Back in 2019 , I received a Godox Transmitter and receiver. I was under the impression that was all you needed to shoot with in order to set up flashes in and around a picture that I was taking. Well 2020 was a bust for doing this type of Photography, so I just put it on my back burning list. I had no idea that I was so far wrong in my understanding of the process. I shoot with Nikon and I went out and picked up several Nikon flash units. Ok no big deal make my camera the commander and place the flashes - so they can read the command from my camera and they all flash as directed. But I go to set up the Godox system, but I did not know that I need a receiver for each flash - I thought it worked like a command from the receiver to all flash units. So here is my question, Do I buy receivers for every flash , or, sell my Nikon Flash units and go with Godox flash units that already talk to the transmitter that I have? What would be your thought on this matter or am I still 'off base on my thinking". Thank You all for your thoughts. Douglas Sparks
Loc: Raleigh, NC
Remote flashes can be triggered optically or via radio. If the Nikon flashes can be triggered optically, you can use the radio trigger for one and it’s flash can trigger the others, but there are limitations to this method. Each of the remote flashes must be able to “see” the master flash and other lights may trigger them. In addition to overcoming those limitations, radio systems can control other parameters of each flash such as flash duration/intensity without having to go to each flash and set them, and some systems allow 2-way communication between the commander and the receivers. For all those reasons, buying a receiver for each flash is a good idea which will give you more flexibility in the future at a pretty reasonable cost. There are MANY pros online here that can provide more (and probably better) advice but those are my thoughts. I’m using a radio triggered system and really feel it’s worth the investment. As to whether you add receivers to the Nikon’s or sell them and buy Godoxes, that’s your call, but one caveat - you can’t typically mix transmitters and relievers from different manufacturers. If you’re using a Godox transmitter, use either Godox receivers hooked to your Nikon flashes or buy Godox flashes.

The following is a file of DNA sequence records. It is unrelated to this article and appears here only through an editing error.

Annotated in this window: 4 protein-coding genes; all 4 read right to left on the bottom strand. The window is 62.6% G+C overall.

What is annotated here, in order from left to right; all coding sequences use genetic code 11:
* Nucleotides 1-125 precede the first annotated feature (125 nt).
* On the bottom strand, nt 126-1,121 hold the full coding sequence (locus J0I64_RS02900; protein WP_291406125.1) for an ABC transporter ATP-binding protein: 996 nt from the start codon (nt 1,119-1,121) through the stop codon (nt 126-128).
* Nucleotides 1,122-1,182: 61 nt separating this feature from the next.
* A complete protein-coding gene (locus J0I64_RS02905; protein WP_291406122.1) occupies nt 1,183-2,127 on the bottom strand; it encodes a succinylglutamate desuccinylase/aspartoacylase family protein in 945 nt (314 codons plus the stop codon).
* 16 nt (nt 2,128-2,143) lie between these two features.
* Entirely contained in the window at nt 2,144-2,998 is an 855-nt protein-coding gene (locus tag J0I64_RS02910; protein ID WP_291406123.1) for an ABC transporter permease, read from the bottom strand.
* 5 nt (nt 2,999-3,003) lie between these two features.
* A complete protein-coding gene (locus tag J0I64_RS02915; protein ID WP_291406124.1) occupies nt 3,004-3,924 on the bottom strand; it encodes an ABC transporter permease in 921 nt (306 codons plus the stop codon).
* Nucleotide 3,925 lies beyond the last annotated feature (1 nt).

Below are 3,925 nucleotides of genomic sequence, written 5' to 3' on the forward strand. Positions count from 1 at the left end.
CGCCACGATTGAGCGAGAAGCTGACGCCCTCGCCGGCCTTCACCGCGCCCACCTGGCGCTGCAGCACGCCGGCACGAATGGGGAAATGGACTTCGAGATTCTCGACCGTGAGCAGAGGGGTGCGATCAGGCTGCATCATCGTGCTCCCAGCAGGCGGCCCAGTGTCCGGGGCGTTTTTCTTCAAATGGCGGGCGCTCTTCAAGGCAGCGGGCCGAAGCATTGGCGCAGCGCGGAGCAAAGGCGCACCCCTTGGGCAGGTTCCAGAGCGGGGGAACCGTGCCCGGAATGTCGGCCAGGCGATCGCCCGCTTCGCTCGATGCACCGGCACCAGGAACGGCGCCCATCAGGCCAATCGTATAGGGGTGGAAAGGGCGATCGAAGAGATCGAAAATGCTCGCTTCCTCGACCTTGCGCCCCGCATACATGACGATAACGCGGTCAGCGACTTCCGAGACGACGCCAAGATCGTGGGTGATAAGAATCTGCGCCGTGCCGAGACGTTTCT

Loc: Hiding In Connecticut
dougbev3 Nikon's speedlight documentation is stellar... Third party maybe not so much...
At the end of the day you need to master the complexities of the user interface on whatever system you go with...
I've been using Phottix Oden radio triggers off camera outdoors for over 5 years and a Nikon SU800 indoors.
btw, there is so much more to deploying off camera flash than just the transmitter/receivers.
Please take your time and enjoy the journey... Be aware it can take considerable time to become one with off camera flash illumination... not as simple as studio lighting scenarios...
Below is what Phottix Oden transmitters and receivers can accomplish with a Nikon kit.
Lens: AF-S 70-200mm f/2.8 IF ED VR2
High Speed Sync (HSS) at 1/2500 f/3.5
Phottix Oden transmitter/receivers
Hope this helps dougbev3...
All the best on your journey
Illumination: Four SB-910's through a 72 inch parabolic (Phottix Oden radio transmitter/receivers)
dougbev3 Nikon's speedlight documentation is stel... (
I agree with the Oden transmitter/receivers. They are a wonderful value and work very well. I would not be willing to give up my name brand flash, for a cheaper brand. But I'm a Canon girl. 😊